Another advanced concept on display was the automatic quality control for portioning. Using a QC scanner, this solution detects defects such as gaping or spots and then ‘tells’ the portion cutter how to maximize the number of high-quality portions, such as by cutting either side of a defect rather than through it.
The QC scanner also played a role in a trimming solution concept designed to automatically sort any fillets that need trimming, in order to speed up production, reduce giveaway – with approved fillets bypassing manual trimming – and improve product quality by avoiding any unnecessary manual handling.
In the first guest speaker presentation, Rabobank’s Gorjan Nikolik highlighted key dynamics of the salmon industry, from a gradual rise in raw material prices in recent years, to the potential impact of unpredictable events such as the coronavirus.
Nikolik spoke about the impact a potential rise in salmon farming – both offshore and land-based – might have on the industry, while emphasizing how difficult it is to predict whether the business case for this alternative supply will prove viable. “If there’s a positive scenario there in the next five years – if! – then this will have a huge impact on the salmon industry,” he said.
In a double presentation on robotics, Kurt Nielsen, Director for Robot Technology at DTI, spoke about the range of robotics in processing – from simple ‘cobots’ that people can easily interact with, to highly intelligent robots that can make sequences of decisions and complex movements. Innovation Program Manager at Marel, Adalsteinn Viglundsson, then talked about the work Marel is doing to further develop robotics for food processing.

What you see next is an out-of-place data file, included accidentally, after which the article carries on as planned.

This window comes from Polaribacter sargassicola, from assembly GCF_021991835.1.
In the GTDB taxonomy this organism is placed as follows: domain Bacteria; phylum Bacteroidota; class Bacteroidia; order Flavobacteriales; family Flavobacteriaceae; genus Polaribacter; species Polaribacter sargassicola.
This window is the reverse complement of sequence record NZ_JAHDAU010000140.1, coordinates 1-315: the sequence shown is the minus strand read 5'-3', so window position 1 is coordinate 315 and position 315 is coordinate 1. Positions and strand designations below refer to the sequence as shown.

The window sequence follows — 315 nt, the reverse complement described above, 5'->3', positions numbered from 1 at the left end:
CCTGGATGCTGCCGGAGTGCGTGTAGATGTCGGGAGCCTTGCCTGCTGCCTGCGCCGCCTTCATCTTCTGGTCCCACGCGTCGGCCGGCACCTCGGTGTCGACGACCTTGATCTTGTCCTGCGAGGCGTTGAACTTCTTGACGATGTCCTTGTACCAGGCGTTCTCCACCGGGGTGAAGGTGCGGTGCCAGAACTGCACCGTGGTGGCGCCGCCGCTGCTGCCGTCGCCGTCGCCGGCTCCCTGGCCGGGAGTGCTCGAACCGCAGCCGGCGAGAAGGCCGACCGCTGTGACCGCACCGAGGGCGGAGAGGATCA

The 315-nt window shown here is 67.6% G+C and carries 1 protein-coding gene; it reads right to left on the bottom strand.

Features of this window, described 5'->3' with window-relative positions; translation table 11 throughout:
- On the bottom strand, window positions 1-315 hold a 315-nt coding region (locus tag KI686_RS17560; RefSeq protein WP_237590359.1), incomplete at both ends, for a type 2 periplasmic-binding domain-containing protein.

Robots installed in the food industry per year now number in the thousands, driven by their ability to accommodate the need for flexibility, and help meet challenges such as labor availability, ergonomics, food safety and higher yield and efficiency.
“But we’re not talking about 100% automation, about removing the people altogether,” Nielsen explained. “Robots are not a replacement of humans, but a tool to improve the productivity of people. It’s about collaborative technologies.”
Both Nielsen and Viglundsson discussed the importance of joint development of robotics technology, and stressed that the conversations need to be happening in board rooms too, not just on the factory floor. Staying ahead of the competition is as much about having a solid robotics strategy as it is about having the latest toys available.
The third and final guest speaker, Gonzalo Campos, from Sealed Air Food Care, provided insights into salmon retail trends and tactics. Campos said that only 5% of fresh salmon being produced today is retail packed, “And that leaves a very big opportunity!”
He said there are more options than ever before to increase the proportion of salmon retail products in the consumer’s basket. “And it’s no longer just about ‘convenient products’ – it’s about being healthy, having premium presentation, easy cooking – such as microwavable – and meeting consumer demand for fish making up a higher percentage of the protein intake.”
As the 2020 Salmon ShowHow drew to a close, the high volume of energetic conversation in the foyer at Progress Point was testament to the success of the event. Guests and Marel experts discussed the new concepts, emerging technologies, future directions, and when they could meet to take the next steps.
The exchange of conversation and business cards continued well into the evening, with most attendees coming together for a dinner celebration in the evening. Sigurdur Olason, EVP Marel Fish, addressed those attending: “It has been an excellent day, and the progress will continue thanks to the ongoing conversations taking place right here with you, our customers. Together, we really are transforming the way salmon is processed.”